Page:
Archive for December, 2010
Amy: So what led you to open Sarca?
Alexis: I have always been interested in retail. I started working in retail when I was 15 at a store in Lincoln Park called Celeste Turner. It’s not there anymore, it was on Armitage, back when Armitage was really the best place to shop. So I’ve just always been interested [in retailing]. My mom’s friend owned Celeste Turner so I got to see behind the scenes. I always knew I wanted to have my own shop one day. So since I was 15 I have always working in retail or fashion in some capacity. I worked at Calvin Klein in their PR department when I was in New York. I’ve worked for Intermix, I’ve worked for Chanel, I’ve worked for tons of places. It’s my passion!
I knew that I wanted to have a lot of exclusives. My family travels a lot, I’ve always traveled when I was younger. My dad is from Italy and my mom is from Austria, so we have family there who we go visit every year. In Europe I was exposed to a lot of international designers. It was really important to me to have something here that you can’t find everywhere else. A lot of our designers are really popular in the countries where they’re from, or they’re really well-known there, but they’re not as well-known over here, so they’re all established. We don’t have too many people here who are super-new or just starting out, we do have some, but I prefer to stick with people who are established even though they might not be so popular here.
Amy: Why Chicago?
I grew up here. Since I’ve always been into fashion, I personally found it a little annoying at times that you couldn’t find some really cool things here. In my retail experiences here, there are a lot of women who live in Chicago that have the money to spend on cool things or they have that style about them and they really want something that you can’t find anywhere else, or maybe you can only find in New York or you can find it when you go to Italy or Paris or London, wherever. I think it’s a little underestimated here. I think department stores and some other boutiques kind of pigeon-hole us into that Midwest category. I mean, we haven’t had problems selling anything that’s funkier or maybe a higher price point or that’s a little more cutting edge because we’ve been able to tap into a market that really wants that.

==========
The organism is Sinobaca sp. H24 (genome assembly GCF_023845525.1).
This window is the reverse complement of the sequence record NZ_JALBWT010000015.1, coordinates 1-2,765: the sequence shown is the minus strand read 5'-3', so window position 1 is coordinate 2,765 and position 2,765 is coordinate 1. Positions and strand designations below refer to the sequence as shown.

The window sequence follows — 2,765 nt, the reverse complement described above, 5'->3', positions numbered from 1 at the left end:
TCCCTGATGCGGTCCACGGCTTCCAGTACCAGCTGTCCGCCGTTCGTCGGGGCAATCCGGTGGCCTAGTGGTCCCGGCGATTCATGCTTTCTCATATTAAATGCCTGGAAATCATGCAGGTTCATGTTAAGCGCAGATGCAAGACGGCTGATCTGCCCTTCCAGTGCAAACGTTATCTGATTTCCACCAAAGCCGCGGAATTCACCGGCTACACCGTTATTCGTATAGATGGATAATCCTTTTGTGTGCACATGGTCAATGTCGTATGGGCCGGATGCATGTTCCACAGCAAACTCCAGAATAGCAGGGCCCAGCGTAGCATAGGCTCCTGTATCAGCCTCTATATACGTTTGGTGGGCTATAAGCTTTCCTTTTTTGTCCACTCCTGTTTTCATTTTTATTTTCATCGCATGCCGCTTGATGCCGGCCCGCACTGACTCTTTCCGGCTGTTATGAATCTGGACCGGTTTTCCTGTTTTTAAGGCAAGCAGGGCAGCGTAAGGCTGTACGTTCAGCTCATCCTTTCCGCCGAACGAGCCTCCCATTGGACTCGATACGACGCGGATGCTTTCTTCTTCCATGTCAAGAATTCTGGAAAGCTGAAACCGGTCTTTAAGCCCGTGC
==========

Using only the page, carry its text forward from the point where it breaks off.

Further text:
Amy: How do you explain the Chicago woman and her point-of-view to European brands?
Alexis: I just tell them everything I told you. I think that people just have this skewed image of us. Whenever I go buying people are always asking me why I’m not buying larger sizes because they think that everyone in the Midwest is fat. That’s not the case. Most of our customers are tiny! We do have customers who come in and ask [for larger sizes], so we really can accommodate everyone. When I go buying, people think that everything that I’m going to want is going to be conservative.
Amy: From my own blog, I’ve noticed a lot of interest from Europe in Chicago. Have you found that as well?
Alexis: I have. I think Barack Obama certainly has a lot to do with it. Also, I’ve noticed that Chicago’s doing a lot to promote itself. Between Barack and between the Olympics, [Chicago] is really becoming known as an international city, and it is. I mean, we’re a bigger city than L.A. [by urbanized area]. I think that as a city we’re really taking that next step. Every time I go buying, whether it’s in New York or London or Paris or Milan, everybody is very eager to get into the Chicago market. It’s great, it’s really great for us.
Amy: Do you see yourself expanding out of Chicago?
Alexis: I’d love to. I don’t know if I would ever open another store in Chicago. I don’t necessarily want to be seen as a chain, but I’d love to open in a different venue at some point. This month is actually our one year anniversary.